The brutal lynching of Black teenager Emmett Till in 1955 shocked the world and sparked the civil rights movement. Here are five key facts to know.

Also read | Emmett Till lynching: All that happened

The recent news of the death of Carolyn Bryant Donham, the woman whose accusation led to the brutal lynching of 14-year-old Emmett Till in Mississippi in 1955, has once again brought the case into the national spotlight. Till’s death has been recognized as a turning point in the civil rights movement, with his mother’s decision to hold an open-casket funeral drawing international attention to the brutality of racism in the United States. Here are five facts to know about Emmett Till’s death:

1. Emmett Till was visiting family in Mississippi when he was lynched.

The Chicago native was visiting relatives in Money, Mississippi, in August 1955 when he allegedly whistled at Carolyn Bryant, a white woman working at a local store. A few days later, Till was abducted from his uncle’s house by Bryant’s husband and his half-brother, who brutally beat and murdered him before dumping his body in a nearby river.

2. Till’s killers were acquitted by an all-white jury.
Despite ample evidence of their guilt, including a confession by one of the killers, Roy Bryant and J.W. Milam were acquitted by an all-white jury after just an hour of deliberation. The verdict sparked outrage and helped galvanize the civil rights movement.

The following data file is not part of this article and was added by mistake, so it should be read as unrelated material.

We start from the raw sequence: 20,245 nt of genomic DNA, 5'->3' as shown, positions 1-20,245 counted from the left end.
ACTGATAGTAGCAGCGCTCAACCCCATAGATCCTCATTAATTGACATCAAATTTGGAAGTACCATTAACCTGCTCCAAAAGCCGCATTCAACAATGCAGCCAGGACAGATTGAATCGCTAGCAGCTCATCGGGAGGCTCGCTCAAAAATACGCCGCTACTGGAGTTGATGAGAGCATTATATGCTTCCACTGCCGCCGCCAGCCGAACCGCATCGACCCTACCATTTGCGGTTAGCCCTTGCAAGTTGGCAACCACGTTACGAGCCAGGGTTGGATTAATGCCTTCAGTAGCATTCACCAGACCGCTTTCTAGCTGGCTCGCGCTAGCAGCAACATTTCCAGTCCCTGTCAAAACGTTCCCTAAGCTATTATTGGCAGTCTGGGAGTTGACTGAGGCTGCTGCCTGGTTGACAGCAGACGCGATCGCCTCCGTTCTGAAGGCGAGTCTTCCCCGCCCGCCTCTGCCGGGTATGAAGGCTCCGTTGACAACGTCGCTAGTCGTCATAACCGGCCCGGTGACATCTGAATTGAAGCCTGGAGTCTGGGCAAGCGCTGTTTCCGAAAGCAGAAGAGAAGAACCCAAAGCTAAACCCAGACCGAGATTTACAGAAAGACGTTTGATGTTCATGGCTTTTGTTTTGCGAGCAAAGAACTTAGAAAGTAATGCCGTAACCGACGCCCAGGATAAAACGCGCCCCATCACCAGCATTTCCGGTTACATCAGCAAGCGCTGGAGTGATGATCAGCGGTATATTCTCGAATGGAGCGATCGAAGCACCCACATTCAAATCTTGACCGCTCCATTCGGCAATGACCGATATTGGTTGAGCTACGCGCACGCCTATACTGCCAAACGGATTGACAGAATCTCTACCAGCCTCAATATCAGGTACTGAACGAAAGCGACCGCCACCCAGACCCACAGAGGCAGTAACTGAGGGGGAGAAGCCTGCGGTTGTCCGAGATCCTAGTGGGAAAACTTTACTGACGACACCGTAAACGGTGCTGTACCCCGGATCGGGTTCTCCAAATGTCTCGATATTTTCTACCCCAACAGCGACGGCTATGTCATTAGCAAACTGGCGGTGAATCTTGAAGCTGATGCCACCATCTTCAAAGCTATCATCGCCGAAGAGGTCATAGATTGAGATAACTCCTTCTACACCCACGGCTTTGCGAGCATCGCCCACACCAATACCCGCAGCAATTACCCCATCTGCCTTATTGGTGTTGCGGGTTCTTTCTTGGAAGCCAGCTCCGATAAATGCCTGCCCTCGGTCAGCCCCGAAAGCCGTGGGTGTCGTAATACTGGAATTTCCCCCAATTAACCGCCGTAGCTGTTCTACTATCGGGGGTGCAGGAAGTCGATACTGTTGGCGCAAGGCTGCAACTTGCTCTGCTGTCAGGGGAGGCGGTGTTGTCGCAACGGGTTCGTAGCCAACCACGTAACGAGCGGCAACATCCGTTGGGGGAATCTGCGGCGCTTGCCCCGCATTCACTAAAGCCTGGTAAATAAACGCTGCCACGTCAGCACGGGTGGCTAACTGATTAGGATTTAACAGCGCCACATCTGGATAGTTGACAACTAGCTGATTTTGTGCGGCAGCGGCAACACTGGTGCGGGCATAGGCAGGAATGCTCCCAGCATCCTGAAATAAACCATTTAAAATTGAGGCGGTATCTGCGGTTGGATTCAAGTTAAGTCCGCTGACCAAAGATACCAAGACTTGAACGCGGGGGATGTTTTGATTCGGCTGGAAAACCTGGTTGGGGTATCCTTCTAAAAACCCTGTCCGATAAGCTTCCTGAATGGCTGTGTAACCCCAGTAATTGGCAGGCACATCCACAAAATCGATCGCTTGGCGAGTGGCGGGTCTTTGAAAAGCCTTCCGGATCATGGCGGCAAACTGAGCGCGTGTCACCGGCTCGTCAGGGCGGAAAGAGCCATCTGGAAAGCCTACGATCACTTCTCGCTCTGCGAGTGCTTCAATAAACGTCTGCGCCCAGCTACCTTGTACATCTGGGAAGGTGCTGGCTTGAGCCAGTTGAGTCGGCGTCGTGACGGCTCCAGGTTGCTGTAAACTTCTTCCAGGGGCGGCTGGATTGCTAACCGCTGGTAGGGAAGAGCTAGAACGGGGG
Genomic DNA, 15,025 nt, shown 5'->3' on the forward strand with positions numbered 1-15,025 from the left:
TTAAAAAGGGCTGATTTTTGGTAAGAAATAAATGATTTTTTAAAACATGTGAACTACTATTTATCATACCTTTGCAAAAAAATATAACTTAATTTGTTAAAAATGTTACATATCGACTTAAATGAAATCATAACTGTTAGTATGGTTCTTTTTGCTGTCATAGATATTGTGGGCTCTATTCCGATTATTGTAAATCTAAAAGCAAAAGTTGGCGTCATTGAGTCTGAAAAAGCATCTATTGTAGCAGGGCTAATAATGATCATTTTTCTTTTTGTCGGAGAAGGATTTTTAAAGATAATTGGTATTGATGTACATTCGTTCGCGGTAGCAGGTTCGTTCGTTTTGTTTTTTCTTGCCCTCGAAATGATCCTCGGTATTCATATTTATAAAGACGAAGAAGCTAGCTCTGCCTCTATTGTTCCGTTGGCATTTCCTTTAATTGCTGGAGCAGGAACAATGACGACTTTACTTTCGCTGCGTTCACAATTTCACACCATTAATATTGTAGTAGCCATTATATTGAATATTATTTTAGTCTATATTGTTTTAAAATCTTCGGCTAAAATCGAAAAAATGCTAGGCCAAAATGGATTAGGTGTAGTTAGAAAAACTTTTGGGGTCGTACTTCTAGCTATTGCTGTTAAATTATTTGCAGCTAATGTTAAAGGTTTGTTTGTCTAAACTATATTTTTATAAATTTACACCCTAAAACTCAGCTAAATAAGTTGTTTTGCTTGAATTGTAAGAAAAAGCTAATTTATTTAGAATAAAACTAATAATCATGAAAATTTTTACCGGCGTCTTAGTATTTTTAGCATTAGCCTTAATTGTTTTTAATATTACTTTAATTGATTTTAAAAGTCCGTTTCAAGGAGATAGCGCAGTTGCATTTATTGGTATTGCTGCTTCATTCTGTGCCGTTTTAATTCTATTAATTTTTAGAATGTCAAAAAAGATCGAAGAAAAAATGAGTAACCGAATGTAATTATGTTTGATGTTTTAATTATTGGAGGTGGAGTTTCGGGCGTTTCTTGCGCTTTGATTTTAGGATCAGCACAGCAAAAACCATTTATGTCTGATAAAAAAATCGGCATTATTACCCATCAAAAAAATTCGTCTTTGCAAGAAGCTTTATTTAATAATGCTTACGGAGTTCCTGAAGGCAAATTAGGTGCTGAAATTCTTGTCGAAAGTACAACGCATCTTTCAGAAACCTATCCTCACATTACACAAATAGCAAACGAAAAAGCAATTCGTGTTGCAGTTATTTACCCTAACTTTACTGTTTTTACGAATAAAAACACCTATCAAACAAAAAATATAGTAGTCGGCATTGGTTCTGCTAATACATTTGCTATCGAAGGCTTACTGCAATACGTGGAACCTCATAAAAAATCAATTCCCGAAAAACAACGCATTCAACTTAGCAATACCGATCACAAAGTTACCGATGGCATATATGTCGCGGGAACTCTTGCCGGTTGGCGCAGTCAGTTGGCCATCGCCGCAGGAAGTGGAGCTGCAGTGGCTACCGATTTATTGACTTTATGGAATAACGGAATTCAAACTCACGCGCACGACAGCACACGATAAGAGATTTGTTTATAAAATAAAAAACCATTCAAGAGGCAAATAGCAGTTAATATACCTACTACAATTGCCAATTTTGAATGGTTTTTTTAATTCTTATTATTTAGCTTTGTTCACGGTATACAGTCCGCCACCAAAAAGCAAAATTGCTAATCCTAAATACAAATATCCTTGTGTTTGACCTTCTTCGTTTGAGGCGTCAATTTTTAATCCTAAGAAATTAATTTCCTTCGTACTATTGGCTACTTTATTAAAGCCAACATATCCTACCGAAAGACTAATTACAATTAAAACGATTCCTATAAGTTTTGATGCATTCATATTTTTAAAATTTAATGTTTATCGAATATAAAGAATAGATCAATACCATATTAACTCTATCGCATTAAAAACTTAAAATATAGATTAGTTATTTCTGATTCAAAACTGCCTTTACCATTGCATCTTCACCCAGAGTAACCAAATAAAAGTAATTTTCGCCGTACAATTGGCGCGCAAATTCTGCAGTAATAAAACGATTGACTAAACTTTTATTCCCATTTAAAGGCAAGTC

3. Donham’s accusation against Till was a lie.

In 2008, Donham admitted in an interview that her accusation that Till had whistled at her and made inappropriate comments was a lie. Her admission did not lead to any charges, but it did shed new light on the case and underscore the prevalence of false accusations against Black men in the Jim Crow South.

4. Till’s mother’s decision to hold an open-casket funeral was a pivotal moment in the civil rights movement.

Till’s mother, Mamie Till-Mobley, made the controversial decision to hold an open-casket funeral so that the world could see the brutality of her son’s death. The images of Till’s mutilated body, which were published in Jet magazine, helped galvanize support for the civil rights movement and inspired many activists to take action.

5. The case was reopened by the Department of Justice in 2004.

In 2004, the Department of Justice reopened the case to investigate the possibility of bringing new charges against Till’s killers. While the investigation did not result in any new charges, it did bring renewed attention to the case and helped to ensure that Till’s legacy would not be forgotten.

Also read | Emmett Till Antilynching Act: Biden signs bill to make lynching a federal crime

Emmett Till’s death remains a tragic reminder of the deep-seated racism that has plagued the United States for centuries, and of the bravery and resilience of those who have fought to overcome it.